Billy Mackay passed away in his home town of Morpeth on November 4, 2001, aged 91.
The funeral service for Billy took place at the crematorium at Cowpen cemetery in Blyth, with his final resting place being alongside his late wife Georgina.
In recent times Linfieldfc.com has told the stories of other North East players Tommy Thompson and Arthur Wright who won honours with Linfield and who served in a military capacity in Northern Ireland during the Second World War.
As with all these tales of players from yesteryear, Linfield FC salutes all their achievements and I trust that this article can do justice to and prove to be an adequate tribute to the memory of a man who won medals with Linfield and then earned medals on the bloody battlefields of Northern France.
These players helped bring major silverware to Linfield and their successes have helped make Linfield the great club that it has become today.
Linfield FC salutes the memory of Billy Mackay today and it’s great that his grand son Alan Cuthbertson is passing down details of Billy’s life story to his own 10 year old son so that his memory and legacy can be kept alive in future generations.
It is always great when descendants of our former players get in touch with the club to discover details of their ancestors and one day it would be nice to welcome Alan Cuthbertson and other family members to the redeveloped Windsor Park - on the same site where his grandfather won back to back league winners medals 85 years ago.
The omission of Billy Mackay (as with other similar recent “discoveries”) from the clubs war records was unfortunate and unintended and some belated recognition can hopefully be given to him by this article and by the addition of his name to the club’s war memorial in due course.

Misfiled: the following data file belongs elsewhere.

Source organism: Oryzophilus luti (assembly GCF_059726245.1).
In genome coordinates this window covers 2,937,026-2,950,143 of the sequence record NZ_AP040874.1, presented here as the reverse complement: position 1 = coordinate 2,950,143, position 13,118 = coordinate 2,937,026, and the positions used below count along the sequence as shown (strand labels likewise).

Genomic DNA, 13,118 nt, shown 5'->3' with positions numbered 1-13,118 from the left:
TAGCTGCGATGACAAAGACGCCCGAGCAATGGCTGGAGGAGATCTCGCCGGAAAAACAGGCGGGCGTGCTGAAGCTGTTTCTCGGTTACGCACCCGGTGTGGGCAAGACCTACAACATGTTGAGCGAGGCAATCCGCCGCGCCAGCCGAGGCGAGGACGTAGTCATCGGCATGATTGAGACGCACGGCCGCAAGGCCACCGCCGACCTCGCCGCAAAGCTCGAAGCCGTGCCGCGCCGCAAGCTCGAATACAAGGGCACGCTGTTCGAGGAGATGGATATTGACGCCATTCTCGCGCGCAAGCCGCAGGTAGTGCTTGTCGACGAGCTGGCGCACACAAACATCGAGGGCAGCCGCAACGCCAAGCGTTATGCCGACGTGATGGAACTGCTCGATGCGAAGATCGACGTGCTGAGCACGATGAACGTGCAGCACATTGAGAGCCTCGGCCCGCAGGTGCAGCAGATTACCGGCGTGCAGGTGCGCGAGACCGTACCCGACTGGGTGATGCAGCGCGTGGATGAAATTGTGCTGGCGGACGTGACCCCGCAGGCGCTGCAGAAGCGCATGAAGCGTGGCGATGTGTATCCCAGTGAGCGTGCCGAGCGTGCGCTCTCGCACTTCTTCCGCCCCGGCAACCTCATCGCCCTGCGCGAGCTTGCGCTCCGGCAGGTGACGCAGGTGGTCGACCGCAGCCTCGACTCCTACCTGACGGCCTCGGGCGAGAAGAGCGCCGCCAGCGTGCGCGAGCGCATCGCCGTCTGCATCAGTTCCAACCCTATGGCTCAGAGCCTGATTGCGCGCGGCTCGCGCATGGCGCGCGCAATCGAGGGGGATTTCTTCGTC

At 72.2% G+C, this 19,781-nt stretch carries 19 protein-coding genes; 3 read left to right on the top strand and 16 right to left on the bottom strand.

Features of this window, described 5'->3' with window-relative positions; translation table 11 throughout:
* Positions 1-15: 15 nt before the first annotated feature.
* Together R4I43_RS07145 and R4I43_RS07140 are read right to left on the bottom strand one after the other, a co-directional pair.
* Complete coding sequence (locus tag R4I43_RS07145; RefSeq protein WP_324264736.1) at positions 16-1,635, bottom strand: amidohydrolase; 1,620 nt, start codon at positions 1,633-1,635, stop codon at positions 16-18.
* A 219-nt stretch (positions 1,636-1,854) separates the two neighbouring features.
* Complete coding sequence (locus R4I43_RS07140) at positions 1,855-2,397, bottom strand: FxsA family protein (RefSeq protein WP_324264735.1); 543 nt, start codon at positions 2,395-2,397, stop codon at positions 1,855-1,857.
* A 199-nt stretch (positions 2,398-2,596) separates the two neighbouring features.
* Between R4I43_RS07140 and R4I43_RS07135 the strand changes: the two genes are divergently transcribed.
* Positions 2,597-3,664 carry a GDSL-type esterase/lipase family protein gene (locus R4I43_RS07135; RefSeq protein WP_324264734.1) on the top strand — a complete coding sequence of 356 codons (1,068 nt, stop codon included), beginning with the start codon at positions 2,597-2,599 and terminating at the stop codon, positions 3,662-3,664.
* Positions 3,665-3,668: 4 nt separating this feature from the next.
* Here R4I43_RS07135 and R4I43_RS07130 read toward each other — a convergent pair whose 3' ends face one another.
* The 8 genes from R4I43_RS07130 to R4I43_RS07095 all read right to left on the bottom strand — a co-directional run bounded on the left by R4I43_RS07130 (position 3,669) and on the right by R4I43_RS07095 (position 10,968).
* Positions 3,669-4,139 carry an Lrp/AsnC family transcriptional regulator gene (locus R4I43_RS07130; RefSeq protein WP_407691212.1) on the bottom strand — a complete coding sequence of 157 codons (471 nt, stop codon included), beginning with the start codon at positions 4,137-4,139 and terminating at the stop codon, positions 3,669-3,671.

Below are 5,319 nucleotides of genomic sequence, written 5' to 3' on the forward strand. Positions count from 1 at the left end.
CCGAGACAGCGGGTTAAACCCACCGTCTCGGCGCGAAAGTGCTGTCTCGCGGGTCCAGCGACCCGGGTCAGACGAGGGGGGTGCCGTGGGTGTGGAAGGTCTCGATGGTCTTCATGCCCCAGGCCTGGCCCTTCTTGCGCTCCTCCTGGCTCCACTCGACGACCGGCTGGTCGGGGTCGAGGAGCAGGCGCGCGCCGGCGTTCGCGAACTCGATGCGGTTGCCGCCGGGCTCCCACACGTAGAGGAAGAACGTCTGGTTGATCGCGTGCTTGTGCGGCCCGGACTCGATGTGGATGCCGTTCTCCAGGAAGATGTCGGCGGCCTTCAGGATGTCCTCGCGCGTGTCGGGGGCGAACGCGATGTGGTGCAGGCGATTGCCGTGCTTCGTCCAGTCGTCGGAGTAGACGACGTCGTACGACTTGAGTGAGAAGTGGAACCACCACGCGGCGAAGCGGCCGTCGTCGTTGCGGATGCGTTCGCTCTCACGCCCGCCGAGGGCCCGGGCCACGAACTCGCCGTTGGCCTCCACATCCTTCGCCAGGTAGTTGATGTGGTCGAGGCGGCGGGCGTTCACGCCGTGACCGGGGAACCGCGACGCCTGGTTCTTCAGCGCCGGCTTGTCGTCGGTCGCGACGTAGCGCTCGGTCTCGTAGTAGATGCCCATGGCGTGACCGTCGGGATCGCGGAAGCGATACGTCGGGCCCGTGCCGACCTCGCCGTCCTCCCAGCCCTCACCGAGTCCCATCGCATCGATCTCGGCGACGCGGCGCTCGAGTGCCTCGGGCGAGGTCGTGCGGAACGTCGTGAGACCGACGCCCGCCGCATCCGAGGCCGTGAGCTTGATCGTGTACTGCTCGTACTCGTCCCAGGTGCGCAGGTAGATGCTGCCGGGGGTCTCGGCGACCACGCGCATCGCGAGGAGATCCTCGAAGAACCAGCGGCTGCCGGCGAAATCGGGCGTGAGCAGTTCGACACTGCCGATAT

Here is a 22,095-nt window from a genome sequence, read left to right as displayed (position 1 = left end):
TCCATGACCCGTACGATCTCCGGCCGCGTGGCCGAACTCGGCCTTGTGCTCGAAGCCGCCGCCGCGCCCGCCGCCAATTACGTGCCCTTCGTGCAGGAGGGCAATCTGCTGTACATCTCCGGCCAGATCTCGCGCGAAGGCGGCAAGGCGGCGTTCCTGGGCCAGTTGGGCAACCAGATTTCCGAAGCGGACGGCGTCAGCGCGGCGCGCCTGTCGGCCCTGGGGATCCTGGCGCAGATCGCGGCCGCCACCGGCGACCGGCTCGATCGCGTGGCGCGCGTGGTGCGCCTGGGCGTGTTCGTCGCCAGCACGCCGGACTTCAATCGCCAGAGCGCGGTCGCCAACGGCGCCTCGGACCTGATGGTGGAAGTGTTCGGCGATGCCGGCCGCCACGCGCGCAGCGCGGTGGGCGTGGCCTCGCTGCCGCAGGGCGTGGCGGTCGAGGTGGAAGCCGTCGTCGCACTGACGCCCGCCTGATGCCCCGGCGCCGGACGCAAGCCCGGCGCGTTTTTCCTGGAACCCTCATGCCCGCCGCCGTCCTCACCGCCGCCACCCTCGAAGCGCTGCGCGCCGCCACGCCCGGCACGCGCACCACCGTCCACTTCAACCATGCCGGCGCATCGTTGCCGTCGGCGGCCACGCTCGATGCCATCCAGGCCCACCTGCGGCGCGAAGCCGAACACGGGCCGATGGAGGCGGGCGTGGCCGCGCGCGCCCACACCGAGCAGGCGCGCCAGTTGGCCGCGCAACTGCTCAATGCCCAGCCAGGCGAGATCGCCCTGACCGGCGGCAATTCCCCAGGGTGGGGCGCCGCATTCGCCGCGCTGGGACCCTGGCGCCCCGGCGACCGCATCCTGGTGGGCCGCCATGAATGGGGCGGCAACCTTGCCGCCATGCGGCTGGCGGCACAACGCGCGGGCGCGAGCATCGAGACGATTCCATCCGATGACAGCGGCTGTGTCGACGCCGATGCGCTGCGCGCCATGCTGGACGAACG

Linfield FC remembers with pride and fond affection the service of Billy Mackay (and all his colleagues) and trusts that their souls are resting in eternal peace.
Audaces Fortuna Juvat
Footnote - family members listed below
Mavis Cuthbertson (Eldest daughter nee Mackay)
Irene Lowes (Youngest daughter nee Mackay)
Neil Cuthbertson (Eldest Grandson)
Alan Cuthbertson (Youngest Grandson)
Joanne Lowes (Eldest Granddaughter)
Suzanne Rowlett (Youngest Granddaughter nee Lowes)
Between Grandchildren he also has 5 Great grandchildren
Billy was married to Georgina for just over 50yrs before she passed away.
Below - Mackay, Caiels, Donnelly and Gowdy.
Linfield FC was delighted to receive the following email from Billy’s grand daughter which is added to this article with her permission.
To the person or people that worked on the article and research.
I just wanted to thank you. I found out about this through the family grapevine. It’s filled in some blanks about his time at your club. Although he spoke about his time there a few times (especially when we visited) he never went into specifics. He spoke more about enjoying his time and making good friends. Generally the only thing he said about football and his time playing was how heavy the old style footballs were to head (especially when wet).
When he had the chance to go back to your club for his 90th there was no hesitation whatsoever. He was so excited and honoured to get the chance to return. I can still remember sitting in the box with him and the rest of my family on a typical November Saturday (weather was a bit cold, overcast and drizzly). My Granda however, had the biggest smile on his face the entire day. It’s a day and trip that’s stayed with me. One I’m very thankful to have experienced with him and one I know meant a lot to him as well.
In your article I saw your paragraph about us visiting. I hope my reply about that visit helps with how he viewed that trip.
Granddaughter of Billy Mackay